Designing the Ultimate Onboarding Experience

Florian Lissot
May 1, 2017 · 4 min read

This is a story about a GV style design sprint. If you’ve never heard of that, you can learn more here or read the book.

At Wizeline, we help companies to deliver better products. Roadmap helps teams to plan their projects collaboratively, and Portfolio helps teams with their product decisions. We also help companies build chatbots and their products.

One Friday, in our office in Guadalajara, Mexico, our UX team was giving our monthly “What is UX” workshop. Sung Hae Kim, our new People Operations leader, was here. But she already knew a lot about User Experience, having recently read GV’s sprint book. 5 minutes were enough to plan a sprint for the coming Monday!

This story is about why and how our UX and People Ops teams collaborated during a GV sprint to enhance the onboarding experience for Wizeline new hires.

Presenting the Crazy Eights.

Building the squad

For several months now, my UX team member Aditi and I have been Facilitators of design sprints and came up with some best practices. This sprint was the first one to focus on a purely immaterial experience, so we decided to co-facilitate it.

Sung, at the origin of this stunning idea, was the Decider.

To allow for creativity and diversity in thinking, the Sprinters came from various backgrounds: Human Resources (Ale and Claudia), Office Managers (Gabriela and Jazmin), Customer Success (Elba), Sales (Kelly), Staffing (Tania G.), Marketing (Tania M.) and Engineering (Bob).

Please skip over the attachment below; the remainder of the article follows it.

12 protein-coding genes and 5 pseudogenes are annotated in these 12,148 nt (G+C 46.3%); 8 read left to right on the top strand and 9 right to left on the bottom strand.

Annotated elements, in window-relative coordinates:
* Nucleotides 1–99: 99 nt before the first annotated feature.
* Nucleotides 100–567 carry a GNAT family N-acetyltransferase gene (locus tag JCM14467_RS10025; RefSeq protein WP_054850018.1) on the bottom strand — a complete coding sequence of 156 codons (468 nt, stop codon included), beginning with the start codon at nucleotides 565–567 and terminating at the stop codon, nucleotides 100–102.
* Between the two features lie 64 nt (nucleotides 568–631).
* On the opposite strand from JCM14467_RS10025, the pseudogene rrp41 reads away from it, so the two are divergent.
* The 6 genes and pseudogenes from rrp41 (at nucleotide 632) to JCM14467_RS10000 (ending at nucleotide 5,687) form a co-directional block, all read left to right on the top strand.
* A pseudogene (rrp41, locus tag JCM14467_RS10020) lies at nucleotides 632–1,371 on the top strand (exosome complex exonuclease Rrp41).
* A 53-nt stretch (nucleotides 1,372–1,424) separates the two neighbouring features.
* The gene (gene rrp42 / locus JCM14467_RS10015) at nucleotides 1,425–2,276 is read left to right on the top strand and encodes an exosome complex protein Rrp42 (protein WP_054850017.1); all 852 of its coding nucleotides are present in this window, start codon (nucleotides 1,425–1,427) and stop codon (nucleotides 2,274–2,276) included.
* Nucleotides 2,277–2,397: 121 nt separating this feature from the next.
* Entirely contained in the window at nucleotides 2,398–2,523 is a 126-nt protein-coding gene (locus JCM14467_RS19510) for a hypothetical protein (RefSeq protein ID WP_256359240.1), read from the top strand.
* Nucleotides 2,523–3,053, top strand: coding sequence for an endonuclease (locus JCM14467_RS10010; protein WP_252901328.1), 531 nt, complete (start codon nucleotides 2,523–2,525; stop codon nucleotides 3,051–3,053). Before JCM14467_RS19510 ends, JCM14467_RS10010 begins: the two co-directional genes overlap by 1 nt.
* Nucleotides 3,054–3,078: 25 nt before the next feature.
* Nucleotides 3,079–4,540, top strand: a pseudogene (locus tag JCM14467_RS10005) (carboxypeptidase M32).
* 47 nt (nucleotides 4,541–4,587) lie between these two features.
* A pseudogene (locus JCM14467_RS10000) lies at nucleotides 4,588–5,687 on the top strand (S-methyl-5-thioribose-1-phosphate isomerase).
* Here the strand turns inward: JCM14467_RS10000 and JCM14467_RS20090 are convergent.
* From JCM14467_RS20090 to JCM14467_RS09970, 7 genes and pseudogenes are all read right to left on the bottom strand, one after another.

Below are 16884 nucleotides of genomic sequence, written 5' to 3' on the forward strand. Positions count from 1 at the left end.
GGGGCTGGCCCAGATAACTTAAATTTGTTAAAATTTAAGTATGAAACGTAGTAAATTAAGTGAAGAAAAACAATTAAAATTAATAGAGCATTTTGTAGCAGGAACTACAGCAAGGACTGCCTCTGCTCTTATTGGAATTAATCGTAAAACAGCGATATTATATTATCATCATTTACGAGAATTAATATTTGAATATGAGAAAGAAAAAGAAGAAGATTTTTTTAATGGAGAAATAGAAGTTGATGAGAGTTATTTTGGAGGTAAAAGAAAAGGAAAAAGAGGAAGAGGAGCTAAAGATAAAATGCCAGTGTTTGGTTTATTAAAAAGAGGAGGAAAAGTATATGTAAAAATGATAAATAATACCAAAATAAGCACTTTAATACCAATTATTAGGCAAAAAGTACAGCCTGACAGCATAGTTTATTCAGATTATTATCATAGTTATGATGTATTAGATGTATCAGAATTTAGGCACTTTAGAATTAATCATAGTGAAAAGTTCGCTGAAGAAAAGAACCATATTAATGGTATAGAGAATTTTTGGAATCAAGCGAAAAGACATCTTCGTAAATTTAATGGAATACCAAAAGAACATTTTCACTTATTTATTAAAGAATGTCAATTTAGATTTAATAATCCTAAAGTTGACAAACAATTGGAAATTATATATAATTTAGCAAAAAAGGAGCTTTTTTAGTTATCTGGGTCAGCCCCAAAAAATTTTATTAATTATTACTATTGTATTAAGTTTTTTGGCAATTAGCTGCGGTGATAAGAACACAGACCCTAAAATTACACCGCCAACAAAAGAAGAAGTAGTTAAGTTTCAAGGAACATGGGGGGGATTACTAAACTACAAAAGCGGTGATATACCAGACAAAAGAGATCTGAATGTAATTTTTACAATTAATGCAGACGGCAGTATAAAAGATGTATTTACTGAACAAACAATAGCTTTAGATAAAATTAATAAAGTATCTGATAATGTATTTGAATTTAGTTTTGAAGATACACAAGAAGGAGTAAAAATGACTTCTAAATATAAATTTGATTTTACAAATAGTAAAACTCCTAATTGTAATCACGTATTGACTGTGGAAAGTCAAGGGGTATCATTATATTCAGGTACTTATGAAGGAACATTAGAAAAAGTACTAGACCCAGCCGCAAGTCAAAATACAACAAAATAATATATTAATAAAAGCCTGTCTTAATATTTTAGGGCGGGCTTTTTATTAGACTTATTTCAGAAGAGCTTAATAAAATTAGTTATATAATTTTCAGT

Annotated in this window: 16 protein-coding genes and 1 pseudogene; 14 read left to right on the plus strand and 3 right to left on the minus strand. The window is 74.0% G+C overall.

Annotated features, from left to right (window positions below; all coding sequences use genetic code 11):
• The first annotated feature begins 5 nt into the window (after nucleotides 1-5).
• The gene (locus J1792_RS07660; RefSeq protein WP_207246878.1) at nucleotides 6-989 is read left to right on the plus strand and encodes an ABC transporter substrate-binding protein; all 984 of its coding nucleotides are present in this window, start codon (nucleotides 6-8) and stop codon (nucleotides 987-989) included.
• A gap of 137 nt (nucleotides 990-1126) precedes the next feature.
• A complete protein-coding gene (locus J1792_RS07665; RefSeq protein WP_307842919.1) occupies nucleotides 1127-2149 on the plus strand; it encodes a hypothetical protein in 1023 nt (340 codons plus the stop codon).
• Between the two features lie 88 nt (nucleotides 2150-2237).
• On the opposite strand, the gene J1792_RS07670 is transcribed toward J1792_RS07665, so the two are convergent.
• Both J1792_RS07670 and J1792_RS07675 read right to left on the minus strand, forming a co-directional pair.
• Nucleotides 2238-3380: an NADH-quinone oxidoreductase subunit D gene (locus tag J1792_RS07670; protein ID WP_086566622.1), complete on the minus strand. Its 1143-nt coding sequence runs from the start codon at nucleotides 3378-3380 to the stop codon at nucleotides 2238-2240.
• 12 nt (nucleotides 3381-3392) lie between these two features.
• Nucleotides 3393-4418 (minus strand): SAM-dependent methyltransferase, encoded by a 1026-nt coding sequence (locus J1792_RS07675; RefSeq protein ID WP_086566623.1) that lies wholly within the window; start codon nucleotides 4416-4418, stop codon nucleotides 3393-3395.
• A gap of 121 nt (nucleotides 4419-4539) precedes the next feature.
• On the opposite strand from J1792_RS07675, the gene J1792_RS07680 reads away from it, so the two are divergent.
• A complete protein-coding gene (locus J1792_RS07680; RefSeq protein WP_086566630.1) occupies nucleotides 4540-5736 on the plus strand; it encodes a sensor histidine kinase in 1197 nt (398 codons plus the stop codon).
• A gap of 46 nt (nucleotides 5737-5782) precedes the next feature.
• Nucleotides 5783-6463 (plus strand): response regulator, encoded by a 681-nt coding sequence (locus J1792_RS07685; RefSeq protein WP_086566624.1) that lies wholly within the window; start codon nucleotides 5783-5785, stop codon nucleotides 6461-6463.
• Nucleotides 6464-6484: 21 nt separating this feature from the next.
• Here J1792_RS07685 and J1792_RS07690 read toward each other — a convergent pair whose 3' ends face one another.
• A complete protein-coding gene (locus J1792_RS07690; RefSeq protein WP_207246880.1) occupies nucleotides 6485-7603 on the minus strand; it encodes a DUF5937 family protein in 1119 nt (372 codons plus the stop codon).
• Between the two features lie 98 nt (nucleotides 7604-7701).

Defining our target

Wizeline is growing at an average pace of 60 hires hires each month; in offices all around the world, from San Francisco (USA) to Ho Chi Minh City (Vietnam) to Mexico City and Guadalajara (Mexico).

You never get a second chance to make a first impression.

This assertion has been our leitmotiv from the beginning. We wanted this sprint to enhance the collaboration between different teams to create the best onboarding experience and first impression for our future new hires.

Collaborating; even with fake sprinters.

Adapting the process

Sung talked about how the onboarding experience is always an emotional experience and one that you always remember.

This is why we didn’t map like during a common sprint. Instead, we created an emotional map. This allowed the Sprinters to have empathy for the user and come up with feelings instead of actions.

Building an emotional map.

After the Crazy Eights and the Storyboard sketches, we ended up splitting the solutions of each Sprinter into cards. The cards were organized in high/low impact — high/low effort quadrants. This allowed us to create the most efficient experience, based on high impact — low effort items.

Prioritizing ideas along 2 axis: Impact & Effort.

What’s next?

After filling our classroom with our knowledge, discoveries, and ideas, we ended up with the Storyboard of our ultimate onboarding experience.

Our next new hires will be our testers, allowing us to iterate and aim towards the perfect first impression.

Reviewing the final Storyboard, with the “art museum” (Crazy Eights) in the back.

Looking back

This sprint proved that this process allows us to solve any problem, of any kind, without having to focus on the process itself.

Wizeline wants to help other teams to get the value of sprints. We will soon organize a Design Sprint Crash Course, within our Wizeline UX Academy.

Thanks again to our Sprinters Ale, Bob, Claudia, Elba, Gabriela, Jazmin, Kelly, Tania G. and Tania M. Thank you Aditi for co-facilitating this sprint. And thank you Sung for inviting the UX team to this initiative.

⚡️ Want to see more about UX at Wizeline, follow our stories on Twitter.

🙏 Thanks to Wendy for proofreading this post.

Thanks to Wendy Johansson.

Florian Lissot

Written by

Designer 👨🏽‍🏫 at @King_Games 🇪🇸